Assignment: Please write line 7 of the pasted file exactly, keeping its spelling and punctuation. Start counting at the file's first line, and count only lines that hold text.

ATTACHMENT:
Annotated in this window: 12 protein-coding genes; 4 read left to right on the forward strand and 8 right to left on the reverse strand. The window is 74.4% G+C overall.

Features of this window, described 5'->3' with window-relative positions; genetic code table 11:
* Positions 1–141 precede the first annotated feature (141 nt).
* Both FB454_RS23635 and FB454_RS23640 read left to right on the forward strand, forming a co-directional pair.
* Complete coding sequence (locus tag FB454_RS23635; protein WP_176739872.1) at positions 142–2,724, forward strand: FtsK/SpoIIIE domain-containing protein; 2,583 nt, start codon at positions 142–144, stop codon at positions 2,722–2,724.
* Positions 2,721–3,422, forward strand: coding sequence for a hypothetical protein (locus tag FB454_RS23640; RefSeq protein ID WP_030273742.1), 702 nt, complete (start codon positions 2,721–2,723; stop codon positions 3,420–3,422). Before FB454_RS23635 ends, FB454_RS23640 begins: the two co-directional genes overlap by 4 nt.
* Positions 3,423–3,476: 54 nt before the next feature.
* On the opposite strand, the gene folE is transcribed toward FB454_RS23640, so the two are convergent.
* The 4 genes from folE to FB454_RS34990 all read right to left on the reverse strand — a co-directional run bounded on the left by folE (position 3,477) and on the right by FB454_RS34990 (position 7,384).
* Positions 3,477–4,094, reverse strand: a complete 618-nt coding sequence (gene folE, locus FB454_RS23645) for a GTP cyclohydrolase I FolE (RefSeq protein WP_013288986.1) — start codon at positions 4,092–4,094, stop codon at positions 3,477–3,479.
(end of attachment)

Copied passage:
* Positions 3,423–3,476: 54 nt before the next feature.